People have a hard time taking action when they feel unable to complete the task at hand. The mishnah addresses this feeling when it teaches that “lo alecha hamelachah ligmor, v’lo atah ben chorin l’hibatel mi’menah” — though we are not responsible (and often unable) to complete the task, we are not free to desist (Avot 2:16). We are responsible to do our part.

The Midrash (Devarim Rabbah 8:3) gives the example of people who enter a Beit Midrash full of sefarim. Understandably, many are intimidated by the vast number of books and give up on the notion of learning before they even begin. The wise man begins by studying one sefer and completes the whole library in the course of his lifetime.

Rebbi Nachman MiBreslov (Likutei Moharan Kamma 272) similarly explains that the amount we need to accomplish (spiritually and physically) in the course of our lives often causes people to lose their will to work. He encourages focusing on today’s mission instead. For example, finishing Shas seems impossible. We should focus on learning today’s daf instead. Doing so for many days will eventually lead to finishing Shas.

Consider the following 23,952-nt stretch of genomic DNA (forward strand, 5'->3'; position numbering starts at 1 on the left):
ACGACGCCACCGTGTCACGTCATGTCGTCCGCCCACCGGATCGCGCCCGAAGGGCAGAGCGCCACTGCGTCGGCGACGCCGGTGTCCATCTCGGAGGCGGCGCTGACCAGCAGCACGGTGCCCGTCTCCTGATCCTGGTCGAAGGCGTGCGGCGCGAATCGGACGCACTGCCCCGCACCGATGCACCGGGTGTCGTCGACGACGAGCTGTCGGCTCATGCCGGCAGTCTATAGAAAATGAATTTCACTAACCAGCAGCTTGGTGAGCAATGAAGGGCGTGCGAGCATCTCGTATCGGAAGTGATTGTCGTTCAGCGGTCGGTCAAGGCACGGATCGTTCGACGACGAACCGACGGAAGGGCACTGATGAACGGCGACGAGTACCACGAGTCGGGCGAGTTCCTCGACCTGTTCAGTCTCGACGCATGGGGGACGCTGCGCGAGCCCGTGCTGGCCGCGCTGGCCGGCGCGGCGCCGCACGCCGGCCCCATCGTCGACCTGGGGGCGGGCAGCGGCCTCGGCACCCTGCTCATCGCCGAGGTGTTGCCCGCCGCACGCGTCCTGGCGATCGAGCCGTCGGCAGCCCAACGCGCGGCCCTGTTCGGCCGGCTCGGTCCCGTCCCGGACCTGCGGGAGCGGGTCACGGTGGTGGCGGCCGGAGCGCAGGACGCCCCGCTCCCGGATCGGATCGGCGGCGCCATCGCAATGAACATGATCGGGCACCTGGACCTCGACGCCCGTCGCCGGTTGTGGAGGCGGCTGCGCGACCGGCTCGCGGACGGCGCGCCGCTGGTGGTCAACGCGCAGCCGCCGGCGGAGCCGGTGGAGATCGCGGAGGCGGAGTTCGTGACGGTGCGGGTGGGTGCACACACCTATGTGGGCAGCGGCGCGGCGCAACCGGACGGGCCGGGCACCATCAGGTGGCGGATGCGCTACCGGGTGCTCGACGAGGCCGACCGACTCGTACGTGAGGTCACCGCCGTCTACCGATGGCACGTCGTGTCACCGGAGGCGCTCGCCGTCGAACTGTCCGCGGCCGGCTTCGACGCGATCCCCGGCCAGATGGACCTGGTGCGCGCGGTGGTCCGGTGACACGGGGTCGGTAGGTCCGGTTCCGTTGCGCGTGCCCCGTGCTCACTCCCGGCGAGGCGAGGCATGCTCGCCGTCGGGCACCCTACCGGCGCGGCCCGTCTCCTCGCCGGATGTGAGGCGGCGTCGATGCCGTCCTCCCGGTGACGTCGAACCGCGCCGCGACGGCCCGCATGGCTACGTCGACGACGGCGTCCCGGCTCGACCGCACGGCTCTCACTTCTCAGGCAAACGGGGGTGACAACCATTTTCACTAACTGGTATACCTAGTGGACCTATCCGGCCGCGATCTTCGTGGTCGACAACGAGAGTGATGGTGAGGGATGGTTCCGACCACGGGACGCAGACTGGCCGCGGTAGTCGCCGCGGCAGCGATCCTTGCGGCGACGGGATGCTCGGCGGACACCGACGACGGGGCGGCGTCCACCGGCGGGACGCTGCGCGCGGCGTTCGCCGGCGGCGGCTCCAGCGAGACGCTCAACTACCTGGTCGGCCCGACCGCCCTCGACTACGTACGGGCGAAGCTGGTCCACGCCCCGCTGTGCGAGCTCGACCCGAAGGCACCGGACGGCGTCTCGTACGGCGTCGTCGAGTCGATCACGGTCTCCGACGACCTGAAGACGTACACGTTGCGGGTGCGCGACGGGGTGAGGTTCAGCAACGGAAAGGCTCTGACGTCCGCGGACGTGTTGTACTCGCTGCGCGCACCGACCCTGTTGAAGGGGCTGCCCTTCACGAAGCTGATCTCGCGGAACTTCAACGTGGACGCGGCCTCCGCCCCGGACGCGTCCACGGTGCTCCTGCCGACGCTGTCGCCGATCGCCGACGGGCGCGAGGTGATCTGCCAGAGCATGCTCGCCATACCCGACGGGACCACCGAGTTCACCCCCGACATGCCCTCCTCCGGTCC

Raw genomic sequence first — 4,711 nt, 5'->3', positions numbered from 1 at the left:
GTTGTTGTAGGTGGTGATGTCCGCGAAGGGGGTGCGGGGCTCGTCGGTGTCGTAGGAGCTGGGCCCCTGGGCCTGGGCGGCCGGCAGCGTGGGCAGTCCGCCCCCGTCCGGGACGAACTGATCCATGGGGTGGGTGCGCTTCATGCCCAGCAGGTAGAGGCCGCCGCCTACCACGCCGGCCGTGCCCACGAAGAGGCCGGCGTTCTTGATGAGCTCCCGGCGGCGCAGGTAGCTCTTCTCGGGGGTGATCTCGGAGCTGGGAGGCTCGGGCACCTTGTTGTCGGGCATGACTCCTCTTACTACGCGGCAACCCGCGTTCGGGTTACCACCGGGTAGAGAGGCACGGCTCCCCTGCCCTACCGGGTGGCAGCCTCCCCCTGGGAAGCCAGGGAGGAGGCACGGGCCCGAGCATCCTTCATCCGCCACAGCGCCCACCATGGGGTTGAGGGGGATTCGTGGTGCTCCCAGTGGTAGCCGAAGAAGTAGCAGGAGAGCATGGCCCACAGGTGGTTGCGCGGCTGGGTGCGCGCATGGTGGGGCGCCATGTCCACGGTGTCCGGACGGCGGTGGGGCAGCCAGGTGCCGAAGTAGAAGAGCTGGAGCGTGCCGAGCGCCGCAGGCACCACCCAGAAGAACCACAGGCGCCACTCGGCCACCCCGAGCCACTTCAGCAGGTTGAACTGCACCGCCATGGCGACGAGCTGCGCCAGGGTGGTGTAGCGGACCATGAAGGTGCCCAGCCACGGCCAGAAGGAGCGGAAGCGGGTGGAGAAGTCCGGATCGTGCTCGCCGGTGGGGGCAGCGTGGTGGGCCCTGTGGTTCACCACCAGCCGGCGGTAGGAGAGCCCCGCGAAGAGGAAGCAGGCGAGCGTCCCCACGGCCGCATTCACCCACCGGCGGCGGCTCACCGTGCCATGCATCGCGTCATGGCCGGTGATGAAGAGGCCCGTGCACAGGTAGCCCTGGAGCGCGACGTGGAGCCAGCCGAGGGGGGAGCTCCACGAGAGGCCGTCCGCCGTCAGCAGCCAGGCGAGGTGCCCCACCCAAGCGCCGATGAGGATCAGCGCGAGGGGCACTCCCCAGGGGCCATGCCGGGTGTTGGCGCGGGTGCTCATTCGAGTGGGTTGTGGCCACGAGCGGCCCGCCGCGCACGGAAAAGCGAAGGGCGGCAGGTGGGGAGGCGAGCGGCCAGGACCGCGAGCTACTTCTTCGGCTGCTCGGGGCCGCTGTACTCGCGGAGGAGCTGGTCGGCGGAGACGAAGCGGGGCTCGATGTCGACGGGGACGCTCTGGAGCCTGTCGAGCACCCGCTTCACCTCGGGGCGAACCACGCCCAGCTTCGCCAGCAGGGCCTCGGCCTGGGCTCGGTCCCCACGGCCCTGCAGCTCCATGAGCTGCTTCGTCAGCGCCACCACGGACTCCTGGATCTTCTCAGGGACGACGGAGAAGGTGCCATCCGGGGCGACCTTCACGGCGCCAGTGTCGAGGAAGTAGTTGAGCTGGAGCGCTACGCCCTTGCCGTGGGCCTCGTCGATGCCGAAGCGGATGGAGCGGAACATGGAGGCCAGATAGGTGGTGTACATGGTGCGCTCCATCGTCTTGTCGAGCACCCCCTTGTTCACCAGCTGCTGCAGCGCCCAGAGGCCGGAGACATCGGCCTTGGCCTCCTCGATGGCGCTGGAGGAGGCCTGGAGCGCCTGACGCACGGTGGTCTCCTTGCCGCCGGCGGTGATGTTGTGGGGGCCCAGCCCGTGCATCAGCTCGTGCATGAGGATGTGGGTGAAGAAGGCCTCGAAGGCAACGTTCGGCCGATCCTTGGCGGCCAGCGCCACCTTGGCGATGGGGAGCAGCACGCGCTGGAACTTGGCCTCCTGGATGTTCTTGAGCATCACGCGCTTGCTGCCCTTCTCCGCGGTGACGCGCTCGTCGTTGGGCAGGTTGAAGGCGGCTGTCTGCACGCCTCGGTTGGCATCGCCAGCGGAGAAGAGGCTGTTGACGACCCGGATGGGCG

Against All Odds

Taking action is even harder when we face serious obstacles. Jewish life in Mitzrayim, where newborn babies were being thrown into the Nile River, was such an example. Amram (and other men) divorced his wife because he did not want to bring children into such a reality (Sotah 12a). Why have babies who will be thrown into the Nile? Similarly, Chizkiyahu HaMelech refrained from having children because he foresaw (through prophecy) his son becoming a Rasha (Berachot 10a).